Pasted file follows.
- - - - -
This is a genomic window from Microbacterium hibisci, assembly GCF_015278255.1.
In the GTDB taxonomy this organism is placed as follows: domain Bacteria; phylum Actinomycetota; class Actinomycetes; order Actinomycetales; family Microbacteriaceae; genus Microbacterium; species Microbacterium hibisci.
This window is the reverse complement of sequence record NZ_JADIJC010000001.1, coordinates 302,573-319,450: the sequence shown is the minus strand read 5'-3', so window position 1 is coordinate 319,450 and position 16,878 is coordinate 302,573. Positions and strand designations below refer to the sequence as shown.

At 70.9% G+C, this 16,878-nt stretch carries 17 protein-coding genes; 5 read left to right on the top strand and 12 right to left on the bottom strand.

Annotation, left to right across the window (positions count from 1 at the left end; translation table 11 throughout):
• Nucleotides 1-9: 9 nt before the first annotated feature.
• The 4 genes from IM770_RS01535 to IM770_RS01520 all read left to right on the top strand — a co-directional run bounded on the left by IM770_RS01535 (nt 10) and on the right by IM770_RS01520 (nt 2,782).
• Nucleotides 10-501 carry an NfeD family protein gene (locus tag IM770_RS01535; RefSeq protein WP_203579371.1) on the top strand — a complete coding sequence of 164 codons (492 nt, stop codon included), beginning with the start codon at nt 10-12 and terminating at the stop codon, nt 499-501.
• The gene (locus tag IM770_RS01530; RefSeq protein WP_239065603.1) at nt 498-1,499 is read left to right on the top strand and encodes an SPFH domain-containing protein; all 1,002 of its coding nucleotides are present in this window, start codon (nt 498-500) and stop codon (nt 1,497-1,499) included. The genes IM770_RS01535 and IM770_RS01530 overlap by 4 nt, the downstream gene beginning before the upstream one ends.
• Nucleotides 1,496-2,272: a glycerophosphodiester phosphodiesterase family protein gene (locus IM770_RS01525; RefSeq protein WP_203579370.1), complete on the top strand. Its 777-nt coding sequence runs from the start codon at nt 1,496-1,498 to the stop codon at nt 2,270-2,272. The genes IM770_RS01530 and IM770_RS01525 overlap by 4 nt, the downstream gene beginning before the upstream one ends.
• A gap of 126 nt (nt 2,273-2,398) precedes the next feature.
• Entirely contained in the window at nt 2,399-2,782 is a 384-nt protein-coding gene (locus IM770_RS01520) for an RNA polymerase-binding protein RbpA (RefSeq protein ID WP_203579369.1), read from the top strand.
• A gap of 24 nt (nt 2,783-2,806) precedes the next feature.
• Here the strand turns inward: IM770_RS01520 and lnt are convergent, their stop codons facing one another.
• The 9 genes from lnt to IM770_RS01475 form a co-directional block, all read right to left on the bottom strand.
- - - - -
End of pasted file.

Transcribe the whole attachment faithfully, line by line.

This is a genomic window from Microbacterium hibisci, assembly GCF_015278255.1.
In the GTDB taxonomy this organism is placed as follows: domain Bacteria; phylum Actinomycetota; class Actinomycetes; order Actinomycetales; family Microbacteriaceae; genus Microbacterium; species Microbacterium hibisci.
This window is the reverse complement of sequence record NZ_JADIJC010000001.1, coordinates 302,573-319,450: the sequence shown is the minus strand read 5'-3', so window position 1 is coordinate 319,450 and position 16,878 is coordinate 302,573. Positions and strand designations below refer to the sequence as shown.

At 70.9% G+C, this 16,878-nt stretch carries 17 protein-coding genes; 5 read left to right on the top strand and 12 right to left on the bottom strand.

Annotation, left to right across the window (positions count from 1 at the left end; translation table 11 throughout):
• Nucleotides 1-9: 9 nt before the first annotated feature.
• The 4 genes from IM770_RS01535 to IM770_RS01520 all read left to right on the top strand — a co-directional run bounded on the left by IM770_RS01535 (nt 10) and on the right by IM770_RS01520 (nt 2,782).
• Nucleotides 10-501 carry an NfeD family protein gene (locus tag IM770_RS01535; RefSeq protein WP_203579371.1) on the top strand — a complete coding sequence of 164 codons (492 nt, stop codon included), beginning with the start codon at nt 10-12 and terminating at the stop codon, nt 499-501.
• The gene (locus tag IM770_RS01530; RefSeq protein WP_239065603.1) at nt 498-1,499 is read left to right on the top strand and encodes an SPFH domain-containing protein; all 1,002 of its coding nucleotides are present in this window, start codon (nt 498-500) and stop codon (nt 1,497-1,499) included. The genes IM770_RS01535 and IM770_RS01530 overlap by 4 nt, the downstream gene beginning before the upstream one ends.
• Nucleotides 1,496-2,272: a glycerophosphodiester phosphodiesterase family protein gene (locus IM770_RS01525; RefSeq protein WP_203579370.1), complete on the top strand. Its 777-nt coding sequence runs from the start codon at nt 1,496-1,498 to the stop codon at nt 2,270-2,272. The genes IM770_RS01530 and IM770_RS01525 overlap by 4 nt, the downstream gene beginning before the upstream one ends.
• A gap of 126 nt (nt 2,273-2,398) precedes the next feature.
• Entirely contained in the window at nt 2,399-2,782 is a 384-nt protein-coding gene (locus IM770_RS01520) for an RNA polymerase-binding protein RbpA (RefSeq protein ID WP_203579369.1), read from the top strand.
• A gap of 24 nt (nt 2,783-2,806) precedes the next feature.
• Here the strand turns inward: IM770_RS01520 and lnt are convergent, their stop codons facing one another.
• The 9 genes from lnt to IM770_RS01475 form a co-directional block, all read right to left on the bottom strand.